Wearables and ‘Smart’ Devices to Change the Workplace and the Insurance Industry

Recently, you’ve probably been hearing about the increased prominence of “wearable technology.” Wearables are defined as “accessories with embedded micro-sensors that can be worn or carried and are networked to provide continuous measurement and monitoring.”1 They can be worn under or on top of a person’s clothes, and can even be woven into fabrics.2

According to a PricewaterhouseCooper’s (PwC) report titled “The Wearable Future”, one in five Americans already use a wearable device, with rapid growth in the next several years anticipated. 2 The worldwide market for wearable technology is expected to reach $12.6 billion by 2018, and the insurance industry has already gotten on board.1

According to the Insurance Journal, “there are various areas of potential use for wearable devices including marketing, underwriting, risk management, new product development, workers’ compensation and personal auto injury claims management” within the insurance industry.2

Each year, Accenture releases their Technology Vision report in an attempt to track the emerging technologies that are most likely to shape the insurance industry in the immediate future. In their most recent edition, John Cusano, Senior Managing Director of Accenture’s Global Insurance Practice, wrote “emerging technologies such as wearables and other connected devices can help insurers break from their traditional business models and provide outcome-based services for their customers… one leading insurer recently announced that it will provide new policyholders with a free fitness band to track their health progress – and then reward their healthy living with a reduction in life insurance premiums.”3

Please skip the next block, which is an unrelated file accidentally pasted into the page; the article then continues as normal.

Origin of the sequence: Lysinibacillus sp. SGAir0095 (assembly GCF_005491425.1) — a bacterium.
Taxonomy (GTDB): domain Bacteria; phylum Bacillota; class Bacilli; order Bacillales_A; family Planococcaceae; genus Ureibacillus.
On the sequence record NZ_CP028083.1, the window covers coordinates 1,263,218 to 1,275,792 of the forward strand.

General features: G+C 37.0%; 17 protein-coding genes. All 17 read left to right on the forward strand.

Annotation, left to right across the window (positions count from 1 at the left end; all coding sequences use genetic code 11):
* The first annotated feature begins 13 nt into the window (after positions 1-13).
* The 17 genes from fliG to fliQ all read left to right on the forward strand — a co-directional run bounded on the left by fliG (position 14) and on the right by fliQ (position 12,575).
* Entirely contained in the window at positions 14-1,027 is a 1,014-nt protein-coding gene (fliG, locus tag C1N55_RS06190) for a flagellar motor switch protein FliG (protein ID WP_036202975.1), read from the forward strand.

Indeed, data gleaned from wearable devices could be used to set insurance prices and reward customers based on what the data shows regarding the wearer’s personal behavior and habits. Not only can health insurers use fitness bands such as the popular FitBit to monitor an individual’s vital signs and activity levels, but auto insurers could also adjust their rates based on the information provided from devices imbedded in the insured’s vehicle.4

Aside from fitness bands, other common wearable devices include smart watches and GoPro cameras. While Google Glass’ initial launch didn’t meet industry hype and expectations and never technically got out of the testing phase, experts believe that “smart glasses” are sure to make a comeback before too long. Additionally, while they’re not wearable, connected devices such as dashboard cameras and “telematics devices,” designed to record your driving habits are becoming increasingly common as well.

Accenture’s report found that 31 percent of insurers are already employing wearables to entice customers, partners, and even their own employees.3 More than half of the respondents to PwC’s survey indicated that they’d be “strongly motivated to use a wearable technology if it had a feature to monetarily reward them for using it frequently.”

Experts predict that in the next five to ten years, enough data will be generated by these devices to enable insurers to customize coverage options to individuals, providing tremendous benefits to both insurers and policyholders alike. However, this trove of data presents dramatically increased challenges from a legal, technological and privacy standpoint.1